Wheelchair Accessible European
by Jack Campbell © 1998
Jack Campbell shares tips and insights from his 24-day cruise to England with his wife
Jill and their seven-week tour of the European continent.
Jack Campbell shares tips and insights from his 24-day cruise to England with his wife Jill and their seven-week tour of the European continent.
My wife Jill and I took this trip in the spring of 1997. I traveled in a manual chair as I am unable to stand or walk, because of Polio fifty years ago. The vacation started in Florida, followed by a 24-day cruise to England, and then continued for seven weeks in Europe.
Everything described here was wheelchair accessible unless otherwise noted. I planned the European itinerary using the Eyewitness Travel Guide books for each country. These guides show pictures and drawings of many tourist sites and they indicate accessibility for each restaurant, hotel, or tourist site.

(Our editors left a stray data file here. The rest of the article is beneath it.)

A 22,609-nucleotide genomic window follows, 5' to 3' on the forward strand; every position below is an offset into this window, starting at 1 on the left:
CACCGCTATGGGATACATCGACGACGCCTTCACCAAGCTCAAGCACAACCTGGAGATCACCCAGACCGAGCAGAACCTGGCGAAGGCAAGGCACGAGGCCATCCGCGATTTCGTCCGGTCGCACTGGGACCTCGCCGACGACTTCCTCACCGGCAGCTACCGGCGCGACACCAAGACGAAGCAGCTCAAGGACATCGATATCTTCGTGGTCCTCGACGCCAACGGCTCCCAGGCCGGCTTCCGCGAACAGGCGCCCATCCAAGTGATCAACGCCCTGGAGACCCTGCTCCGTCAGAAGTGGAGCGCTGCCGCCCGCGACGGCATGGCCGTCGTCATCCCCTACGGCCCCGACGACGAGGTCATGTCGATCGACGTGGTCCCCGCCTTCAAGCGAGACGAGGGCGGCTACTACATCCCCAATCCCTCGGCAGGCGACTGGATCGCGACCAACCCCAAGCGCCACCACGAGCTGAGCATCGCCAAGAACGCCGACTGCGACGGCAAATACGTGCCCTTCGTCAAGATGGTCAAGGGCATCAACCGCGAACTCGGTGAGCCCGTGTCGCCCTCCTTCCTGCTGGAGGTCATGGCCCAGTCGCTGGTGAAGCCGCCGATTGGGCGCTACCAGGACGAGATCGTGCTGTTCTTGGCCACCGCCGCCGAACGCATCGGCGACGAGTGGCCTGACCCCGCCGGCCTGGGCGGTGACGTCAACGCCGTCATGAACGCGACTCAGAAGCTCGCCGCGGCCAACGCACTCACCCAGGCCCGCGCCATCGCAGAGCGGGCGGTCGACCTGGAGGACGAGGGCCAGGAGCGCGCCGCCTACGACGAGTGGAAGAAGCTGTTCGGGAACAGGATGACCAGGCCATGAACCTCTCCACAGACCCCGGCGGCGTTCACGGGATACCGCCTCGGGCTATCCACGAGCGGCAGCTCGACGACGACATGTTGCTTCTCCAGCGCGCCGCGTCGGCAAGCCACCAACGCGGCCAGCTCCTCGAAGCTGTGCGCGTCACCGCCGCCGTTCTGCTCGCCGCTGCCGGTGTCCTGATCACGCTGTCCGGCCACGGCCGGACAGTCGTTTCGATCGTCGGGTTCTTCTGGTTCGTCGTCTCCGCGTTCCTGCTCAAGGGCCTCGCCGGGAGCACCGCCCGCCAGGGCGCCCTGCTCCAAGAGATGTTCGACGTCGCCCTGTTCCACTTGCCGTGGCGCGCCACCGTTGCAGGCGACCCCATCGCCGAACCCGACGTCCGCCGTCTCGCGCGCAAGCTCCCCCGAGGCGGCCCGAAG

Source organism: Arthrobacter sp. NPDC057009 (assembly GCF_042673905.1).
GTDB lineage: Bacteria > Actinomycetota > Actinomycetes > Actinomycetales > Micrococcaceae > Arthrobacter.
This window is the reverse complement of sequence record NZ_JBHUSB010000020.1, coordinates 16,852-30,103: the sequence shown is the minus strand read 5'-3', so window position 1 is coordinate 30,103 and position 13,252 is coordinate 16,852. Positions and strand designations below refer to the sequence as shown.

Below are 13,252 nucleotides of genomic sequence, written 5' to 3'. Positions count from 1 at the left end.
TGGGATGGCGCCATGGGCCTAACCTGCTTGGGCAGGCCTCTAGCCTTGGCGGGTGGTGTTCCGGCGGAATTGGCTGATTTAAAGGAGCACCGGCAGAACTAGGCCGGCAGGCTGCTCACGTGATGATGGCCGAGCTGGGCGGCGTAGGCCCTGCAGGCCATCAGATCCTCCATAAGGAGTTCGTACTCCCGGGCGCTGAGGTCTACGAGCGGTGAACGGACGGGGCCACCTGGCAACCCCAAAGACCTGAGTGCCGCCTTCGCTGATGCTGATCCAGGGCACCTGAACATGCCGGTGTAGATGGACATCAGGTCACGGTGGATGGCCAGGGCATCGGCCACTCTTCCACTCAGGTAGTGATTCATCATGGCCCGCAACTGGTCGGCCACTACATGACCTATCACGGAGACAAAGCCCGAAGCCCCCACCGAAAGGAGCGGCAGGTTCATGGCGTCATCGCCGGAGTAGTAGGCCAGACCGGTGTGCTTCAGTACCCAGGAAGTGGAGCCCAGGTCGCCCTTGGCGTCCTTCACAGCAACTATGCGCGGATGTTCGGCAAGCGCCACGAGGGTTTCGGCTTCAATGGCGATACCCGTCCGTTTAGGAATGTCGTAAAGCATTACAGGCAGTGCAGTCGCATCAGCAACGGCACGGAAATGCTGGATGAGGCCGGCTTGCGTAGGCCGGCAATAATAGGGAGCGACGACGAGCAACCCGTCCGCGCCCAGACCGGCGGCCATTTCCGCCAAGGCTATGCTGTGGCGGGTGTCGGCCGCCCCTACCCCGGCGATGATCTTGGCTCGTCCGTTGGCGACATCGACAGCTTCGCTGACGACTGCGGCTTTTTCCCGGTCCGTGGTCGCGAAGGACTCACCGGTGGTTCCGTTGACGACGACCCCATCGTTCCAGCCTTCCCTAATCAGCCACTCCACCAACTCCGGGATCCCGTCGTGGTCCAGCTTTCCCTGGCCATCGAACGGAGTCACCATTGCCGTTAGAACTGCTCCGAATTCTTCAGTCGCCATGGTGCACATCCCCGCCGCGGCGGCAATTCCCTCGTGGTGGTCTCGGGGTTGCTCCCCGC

We used a travel agent specializing in disabled people to make most of our hotel reservations and to reserve a wheelchair lift van in England. He booked us in ten hotels, which were supposedly accessible, three of them turned out to have steps to either the restaurant or the hotel entrance. When we left one hotel a day early, the hotel promised a credit to our travel agent, but he would not pass it on to us. So I wont recommend him.
In England, outside of London, we found our hotels by using The Royal Association for Disability and Rehabilitation (RADAR), 25 Mortimer Street, London, W1N8AB Tel: +44-171637-5400 which lists hotels by three levels of accessibility. It wasnt perfect, but it found us places to stay when no one else could.
Cruise ships are like big hotels, only better. If you have trouble traveling but would like to have a vacation, this is the easiest way. Most ships have only about four cabins that are accessible, and they tend to be taken many months ahead of departure.